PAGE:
The currency of modern educational ideas in the Islamic lands is a historical testimony to the epical failure of the Muslims over the past two hundred years, and practices are the slow, but inexorable, unravelling of the Muslim mind. Education in the contemporary world is like the most pervasive ‘conveyor belt’ transmitting the ideas of the dominant culture and the values system of politico‑economic elite to the credulous and dominated generations. Education in the true Foucaldian sense is plugged into the grid of reigning ideas and values, not necessarily predicated on ‘truth’. It is also a master technology of control, which leaves nothing untouched. The content of modern education and the whole process of schooling/disciplining are aimed at ‘manufacturing’ human beings to fulfil certain political and socio-economic objectives set by the political powers that be. The individual and the needs of his self are absent from the whole project of modern education. The Muslim case was aggravated by our home grown ‘epistemological lackeys’ who, in their effort to ingratiate the colonial masters, messed up everything. They failed to live up to their traditional religious heritage and discover its relevance in the changed times, and miserably failed to see the West for what it really is.

Occasional sparks of wisdom were visible in the Muslim societies but they were soon overtaken by the ‘secular darkness’ viciously spreading in the Muslim lands in the wake of colonialism. 1qbal’s following couplet now looks poignant: Tāza phir dānish‑e‑ḥāïir ney kiyā wo siḥr‑i‑qadīm. Guzar is ‘ehd mēn mumkin nahīn be chūb‑i‑Kalīm Modern knowledge has revived the ancient magic of Pharaoh. No one can pass through this age without the staff of Moses. Muslim civilization in the present times looks like a tree, withering fast, losing sap, leaf‑less and fruitless, ready to die or about to be cut down for others’ fuel. But lo! All of a sudden a robust and sturdy shoot sprouts from the trunk. The tree lives and the forebodings die. This new symbol of the invigorated Muslim life is none other than the formidable Al‑Attas. And Wan Mohd Nor Wan Daud has done a great service to the Muslims in general by writing this book.

It is interesting that as the Muslim heartlands bleed and lie humbled in the face of the renewed colonial onslaught, a man from the backyard of the Muslim civilization unexpectedly emerges to lead the battle for the Muslim soul. No adjectives can do justice to the achievements of Al‑Attas. His contribution to the Muslim intellectual life is original, comprehensive and practically viable. First and foremost, as the author says, he has pointed out the root cause of Muslim malaise as “confusion and error in knowledge”. This sets the stage for all socio‑political, cultural and educational ills. This in turn fundamentally affects the individuals who lose Islamic adab.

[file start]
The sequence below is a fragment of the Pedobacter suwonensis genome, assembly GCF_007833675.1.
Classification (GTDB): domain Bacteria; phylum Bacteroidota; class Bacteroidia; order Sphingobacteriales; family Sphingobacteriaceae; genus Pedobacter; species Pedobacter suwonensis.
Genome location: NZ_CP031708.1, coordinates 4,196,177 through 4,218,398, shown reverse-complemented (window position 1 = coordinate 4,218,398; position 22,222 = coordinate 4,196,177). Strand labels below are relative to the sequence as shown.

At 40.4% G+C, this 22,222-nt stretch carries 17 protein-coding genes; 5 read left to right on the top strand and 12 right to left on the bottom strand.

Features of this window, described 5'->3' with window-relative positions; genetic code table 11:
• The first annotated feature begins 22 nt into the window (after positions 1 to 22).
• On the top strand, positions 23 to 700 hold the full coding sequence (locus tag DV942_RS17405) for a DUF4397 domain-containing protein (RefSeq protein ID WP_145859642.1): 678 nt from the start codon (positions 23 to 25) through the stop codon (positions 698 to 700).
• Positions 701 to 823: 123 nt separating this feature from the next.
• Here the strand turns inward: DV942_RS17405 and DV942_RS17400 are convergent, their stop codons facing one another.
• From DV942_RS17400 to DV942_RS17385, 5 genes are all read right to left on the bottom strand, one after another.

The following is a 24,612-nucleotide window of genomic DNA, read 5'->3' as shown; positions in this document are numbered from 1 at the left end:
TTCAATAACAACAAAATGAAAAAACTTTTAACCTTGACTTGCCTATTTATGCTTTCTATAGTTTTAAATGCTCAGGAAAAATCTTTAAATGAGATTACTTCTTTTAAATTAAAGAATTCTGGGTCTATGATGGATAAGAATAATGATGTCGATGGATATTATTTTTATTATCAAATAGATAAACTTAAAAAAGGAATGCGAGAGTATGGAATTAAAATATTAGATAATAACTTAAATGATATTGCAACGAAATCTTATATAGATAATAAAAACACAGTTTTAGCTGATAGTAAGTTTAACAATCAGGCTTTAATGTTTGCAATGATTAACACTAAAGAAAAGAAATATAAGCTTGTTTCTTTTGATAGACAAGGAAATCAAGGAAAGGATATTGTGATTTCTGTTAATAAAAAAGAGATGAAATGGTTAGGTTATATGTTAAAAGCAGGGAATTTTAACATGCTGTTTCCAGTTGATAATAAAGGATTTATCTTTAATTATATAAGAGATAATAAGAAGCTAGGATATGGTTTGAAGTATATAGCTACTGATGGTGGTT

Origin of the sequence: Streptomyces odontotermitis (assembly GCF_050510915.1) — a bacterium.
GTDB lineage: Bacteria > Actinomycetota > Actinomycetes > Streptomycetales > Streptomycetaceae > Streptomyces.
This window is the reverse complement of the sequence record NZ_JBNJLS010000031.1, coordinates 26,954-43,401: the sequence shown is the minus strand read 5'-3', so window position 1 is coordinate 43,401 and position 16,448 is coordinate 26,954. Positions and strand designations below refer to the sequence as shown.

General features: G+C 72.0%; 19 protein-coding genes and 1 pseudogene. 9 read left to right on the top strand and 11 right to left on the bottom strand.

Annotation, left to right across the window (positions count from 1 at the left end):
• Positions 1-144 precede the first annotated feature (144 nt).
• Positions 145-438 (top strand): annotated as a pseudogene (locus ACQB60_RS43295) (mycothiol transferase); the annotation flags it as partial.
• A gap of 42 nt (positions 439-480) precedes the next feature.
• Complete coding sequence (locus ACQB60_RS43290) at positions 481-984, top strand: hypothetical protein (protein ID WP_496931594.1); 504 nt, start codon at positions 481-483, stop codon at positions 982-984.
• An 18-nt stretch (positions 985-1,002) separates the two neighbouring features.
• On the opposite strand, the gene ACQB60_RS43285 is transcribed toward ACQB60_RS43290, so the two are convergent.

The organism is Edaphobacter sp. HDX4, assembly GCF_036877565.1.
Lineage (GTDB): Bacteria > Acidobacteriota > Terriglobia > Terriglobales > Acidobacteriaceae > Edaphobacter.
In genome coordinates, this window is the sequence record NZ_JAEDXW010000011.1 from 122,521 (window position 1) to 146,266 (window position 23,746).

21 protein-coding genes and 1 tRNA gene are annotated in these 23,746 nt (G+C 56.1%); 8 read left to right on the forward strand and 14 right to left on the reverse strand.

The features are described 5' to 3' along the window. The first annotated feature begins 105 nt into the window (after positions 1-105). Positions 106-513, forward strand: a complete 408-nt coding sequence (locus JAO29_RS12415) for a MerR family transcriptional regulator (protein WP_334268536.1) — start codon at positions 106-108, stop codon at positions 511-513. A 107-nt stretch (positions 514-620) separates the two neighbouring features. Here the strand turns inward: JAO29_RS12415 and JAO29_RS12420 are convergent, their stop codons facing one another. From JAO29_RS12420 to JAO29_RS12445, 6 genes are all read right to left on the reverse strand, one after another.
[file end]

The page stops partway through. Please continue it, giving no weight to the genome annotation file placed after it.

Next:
Their selves are replicas of falsehood and they span out into all walks of Muslim life, thus aggravating the confusion even further. This vicious coterie of false leaders sets up a macabre play of musical chairs, while the Muslim peoples look on befuddled and bamboozled. In other words, apparent Muslim failure is merely an exteriorisation of a deep‑seated failure which is spiritual and epistemological. Dr. Daud fully elaborates Al‑Attas’ seminal contributions to the religious thoughts and their bearing on the modern Muslim education. Following the tradition of the higher Sufis, Al‑Attas delineates the contours of Islamic metaphysics and world‑view of Islam. His metaphysics is rooted in the Islamic fundamentals as set forth in the Qur’an and the Sunnah. Once we get this philosopher’s stone, everything is transmuted. Eyes begin to see and hearts begin to hope. The magical dazzle of the modern secularism and its technological achievements begins to flicker off and we see things in proper perspective. This is adab which is a blessing of proper worldview of Islam. The man of adab is central to the whole Islamic scheme of things. And adab means: recognizing and acknowledging the right and proper places of things, the acquisition of good qualities and attributes as well as actions to discipline the mind and soul, and the avoidance of erroneous actions. Adab is built on knowledge, proper methods of knowing and ḥikmah (wisdom) leading to ‘adl (justice). The book dwells long at Al‑Attas’ most sustained and in‑depth critique of the modern West and its conception of reality. His ideas bring into sharp relief the “the fundamental elements, characteristic of the Western spirit and worldview, that are antithetical to Islam, namely the dualistic view of reality, the secular ideology, the humanistic philosophy and the tragic conception of life”. These elements are worked into the modern humanistic education at universities through literary classics and secular science and philosophy. The modern university suffers from the absence of epistemological authority and the normative ‘character’. The ideals and aims of modern education are always in flux and trapped in a Sisyphean process of becoming. Authority in Muslim education is predicated on the divine guidance and the Absolute Truth of the Holy Qur’an.